The Vacation Log: Day 4

My first drawing lesson took place last night, and Mr. Joseph did I great job being patient with me. One of the great parts about learning a new skill from someone who is so talented and refined with their own is the simple opportunity to appreciate them as a master within their art.

As expected, I have all the talent for sketching of a three year old with finger paint, except I lack the imagination to just go with it. When my nephew decided ponies are purple with green spots, he’s so convicted about it. In his world, it’s okay for ponies to be purple with green spots. My imagination has been boxed up pretty tightly for a couple of decades, so bridging the gap between a lack of skill necessitating practical drawing exercises while letting my design imagination run wild started to drive me a little crazy.

Since I didn’t want to embarrass myself by attempting to showcase my sketches with a feigned pride (let’s face it, I’m not your child, so you’re not going to proudly display it on your refrigerator even though you know ponies are not purple with green spots), here’s a little picture story of how the lesson went last night as told by Mila:

"Oh, hi there."
“Oh, hi there.”
"What are you guys doing on my table?"
“What are you guys doing on my table?”
"Drawing, eh? I could do that."
“Drawing, eh? I could do that.”
"That design would look great on me."
“That design would look great on me.”
"Let's face it - I could do this better than you can."
“Let’s face it – I could do this better than you can.”
"Really, stop trying to draw like dad - and stop taking pictures of me."
“Really, stop trying to draw like dad – and stop taking pictures of me.”
"I asked you nicely. I'm going to go claw at something in your knitting basket. Good luck on this drawing thing."
“I asked you nicely. I’m going to go claw at something in your knitting basket. Good luck on this drawing thing.”

After Mila’s wonderful encouragement, I was inspired to practice drawing my egg-heads and figures until it at least felt familiar. It was really nice to do something knitting related for a little while, and it did make me yearn for the comfort of picking up my knitting and whizzing away on my rows like a solid pro. Hopefully, someday, the drawing will feel as natural as the knitting. For now, I’ll hold my breath until it happens.

The sleeves of my Beck sweater seem to be growing more slowly compared to the back and front, which I know is impossible. Maybe it’s just the anticipation of knowing that after these two sleeves, I’m pretty much done, so my eagerness to finish it is making it seemingly take longer to complete. Eh.

drawing lesson (8 of 9)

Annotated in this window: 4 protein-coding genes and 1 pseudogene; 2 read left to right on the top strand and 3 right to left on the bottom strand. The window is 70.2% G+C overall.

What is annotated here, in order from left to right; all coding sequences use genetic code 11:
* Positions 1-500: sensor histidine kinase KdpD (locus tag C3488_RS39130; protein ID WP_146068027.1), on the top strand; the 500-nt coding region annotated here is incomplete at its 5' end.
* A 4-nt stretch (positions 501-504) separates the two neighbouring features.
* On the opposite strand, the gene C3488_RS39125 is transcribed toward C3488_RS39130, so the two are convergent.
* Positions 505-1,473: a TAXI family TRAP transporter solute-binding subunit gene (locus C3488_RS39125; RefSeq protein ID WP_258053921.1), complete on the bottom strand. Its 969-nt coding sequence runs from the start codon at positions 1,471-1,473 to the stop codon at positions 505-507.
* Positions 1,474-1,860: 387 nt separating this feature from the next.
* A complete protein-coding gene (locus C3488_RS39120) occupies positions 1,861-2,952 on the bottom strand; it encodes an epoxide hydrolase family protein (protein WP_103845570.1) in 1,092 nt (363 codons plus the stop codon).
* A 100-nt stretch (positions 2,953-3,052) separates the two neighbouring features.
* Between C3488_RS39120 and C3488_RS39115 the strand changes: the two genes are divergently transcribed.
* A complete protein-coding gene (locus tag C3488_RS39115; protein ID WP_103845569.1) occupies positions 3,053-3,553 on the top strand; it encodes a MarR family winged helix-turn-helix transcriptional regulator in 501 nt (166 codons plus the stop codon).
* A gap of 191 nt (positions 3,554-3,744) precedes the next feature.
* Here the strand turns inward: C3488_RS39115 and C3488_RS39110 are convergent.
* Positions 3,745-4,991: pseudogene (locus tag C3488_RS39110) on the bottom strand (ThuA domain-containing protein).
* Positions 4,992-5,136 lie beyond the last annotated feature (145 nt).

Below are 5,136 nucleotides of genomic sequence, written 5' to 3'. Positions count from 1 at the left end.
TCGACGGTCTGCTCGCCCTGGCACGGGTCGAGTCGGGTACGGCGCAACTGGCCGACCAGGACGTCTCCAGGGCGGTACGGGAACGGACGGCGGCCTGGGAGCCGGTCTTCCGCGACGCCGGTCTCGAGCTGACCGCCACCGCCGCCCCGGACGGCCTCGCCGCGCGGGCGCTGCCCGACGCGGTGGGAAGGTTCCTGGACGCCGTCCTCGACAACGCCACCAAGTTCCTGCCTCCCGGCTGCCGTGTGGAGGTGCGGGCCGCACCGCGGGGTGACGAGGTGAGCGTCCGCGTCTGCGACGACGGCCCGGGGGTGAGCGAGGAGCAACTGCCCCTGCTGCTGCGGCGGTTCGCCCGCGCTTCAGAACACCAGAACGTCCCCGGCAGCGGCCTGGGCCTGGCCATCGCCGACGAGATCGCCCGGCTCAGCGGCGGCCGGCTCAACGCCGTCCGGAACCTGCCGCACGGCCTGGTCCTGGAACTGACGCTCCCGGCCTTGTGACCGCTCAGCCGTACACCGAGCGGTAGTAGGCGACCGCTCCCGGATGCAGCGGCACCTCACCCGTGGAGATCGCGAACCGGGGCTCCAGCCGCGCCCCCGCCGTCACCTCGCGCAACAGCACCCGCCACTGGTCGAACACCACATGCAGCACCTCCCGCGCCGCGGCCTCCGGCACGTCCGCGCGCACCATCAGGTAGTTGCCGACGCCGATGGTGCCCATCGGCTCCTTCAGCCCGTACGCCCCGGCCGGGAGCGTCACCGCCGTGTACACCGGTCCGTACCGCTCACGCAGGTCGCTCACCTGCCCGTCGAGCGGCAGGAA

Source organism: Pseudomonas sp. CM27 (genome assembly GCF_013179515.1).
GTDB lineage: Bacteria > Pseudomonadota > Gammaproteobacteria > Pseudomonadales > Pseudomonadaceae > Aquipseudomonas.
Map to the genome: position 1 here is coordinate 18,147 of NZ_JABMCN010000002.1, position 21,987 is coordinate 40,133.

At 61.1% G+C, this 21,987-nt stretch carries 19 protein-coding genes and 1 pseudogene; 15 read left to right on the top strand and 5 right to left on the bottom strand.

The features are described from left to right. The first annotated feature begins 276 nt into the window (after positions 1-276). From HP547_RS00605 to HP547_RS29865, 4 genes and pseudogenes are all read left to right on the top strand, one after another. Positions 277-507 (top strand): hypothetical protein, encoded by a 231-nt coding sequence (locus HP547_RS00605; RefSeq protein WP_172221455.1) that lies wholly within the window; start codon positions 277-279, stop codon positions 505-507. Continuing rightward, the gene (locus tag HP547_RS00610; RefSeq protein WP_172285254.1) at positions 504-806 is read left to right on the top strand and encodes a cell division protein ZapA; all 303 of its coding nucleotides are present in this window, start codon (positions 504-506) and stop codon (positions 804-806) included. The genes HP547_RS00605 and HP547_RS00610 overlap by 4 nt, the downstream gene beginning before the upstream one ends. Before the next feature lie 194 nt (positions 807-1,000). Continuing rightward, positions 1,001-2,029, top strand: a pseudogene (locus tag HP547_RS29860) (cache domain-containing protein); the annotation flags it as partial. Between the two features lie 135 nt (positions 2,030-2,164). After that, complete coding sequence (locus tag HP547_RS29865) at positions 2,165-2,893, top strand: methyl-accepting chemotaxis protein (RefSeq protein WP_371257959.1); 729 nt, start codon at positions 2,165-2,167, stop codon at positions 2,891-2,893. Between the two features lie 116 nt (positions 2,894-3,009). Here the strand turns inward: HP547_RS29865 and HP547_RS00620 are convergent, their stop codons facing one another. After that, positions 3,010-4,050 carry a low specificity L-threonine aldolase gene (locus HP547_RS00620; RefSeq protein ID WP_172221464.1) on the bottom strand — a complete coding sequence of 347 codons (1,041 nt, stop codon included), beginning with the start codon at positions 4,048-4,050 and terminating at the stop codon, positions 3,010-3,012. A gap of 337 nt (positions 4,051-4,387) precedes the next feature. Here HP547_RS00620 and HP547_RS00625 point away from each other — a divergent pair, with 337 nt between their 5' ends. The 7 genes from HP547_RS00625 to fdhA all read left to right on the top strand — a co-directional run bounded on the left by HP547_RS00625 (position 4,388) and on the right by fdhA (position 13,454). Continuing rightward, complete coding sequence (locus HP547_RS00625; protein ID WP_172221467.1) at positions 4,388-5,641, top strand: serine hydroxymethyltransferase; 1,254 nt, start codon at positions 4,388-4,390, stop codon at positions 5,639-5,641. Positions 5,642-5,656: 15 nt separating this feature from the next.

The good news? The increases have been completed, so it’s just straight knitting from this point forward, and there’s only about eight inches worth, which equates to 12 cable repeats, which I can almost count on two hands, which does make the finish line seem a little closer. Except, when I’m done, I have to make another sleeve. I should have knit both at the same time. I’m pretty sure I say it every time I make a sweater, but never remember in time to actually take my own advice. At least now it’s in writing, which will certainly make me remember the next time, right? Probably not.

Really good news? Last night, while battling The Closet, I found this little gem, which was a Christmas gift from Mr. Joseph’s mother, Sue, last year.

drawing lesson (9 of 9)

I have no idea where she found it, but I’m in love. I finally started putting some loose change in this little knitting-bank to save up for a stash splurge (or spinning wheel) sometime during 2014. So far, I can barely by a pound of Red Heart, but I have high hopes for this year.

Mr. Joseph and I are off to a neighbor’s wedding for the evening (just another delay in finishing my sleeve, really), and there are only three short days left of my vacation. I will not rest tonight until the sleeve is completed – no matter how much I drink tonight (but then again, I say this every night, so I’m sure I’ll make some progress.)

Happy Sunday evening to you all – and happy knitting!

 

 

 

 

 

 

 

About Hunter Liam

Hunter's grandmother had him making buttons and threading her sewing machine at the age of three. Ever since then, he's been obsessed with making things with his hands as a form of creative expression.Knitter, spinner, designer, writer, photographer, dancer . . . or just a creative soul with ADD.

The Vacation Log: Day 3

Today shall be known as the “lost day” of my vacation. I’m twelve hours behind in doing all the things I wanted to do, so here’s an attempt at salvaging the last five hours left before Day 3 clicks over into Day 4.

Where did the last twelve hours go?

Well, I decided to wage a war against a list of the most unruly entities within my household: the Closet, the cats, and my yarn stash.

Why did I decide to do this?

Simple. I had a mental break yesterday while trying to do two accomplish two relatively mundane things: knitting a hat and sleeping.

What exactly happened?

I promised a friend and Mr. Joseph a hat to keep their lovely heads warm as we turn the corner into 2014. I couldn’t find my smallest Addi interchangeable cord required for either project the proper sized needle tips.

Verdict: Fail.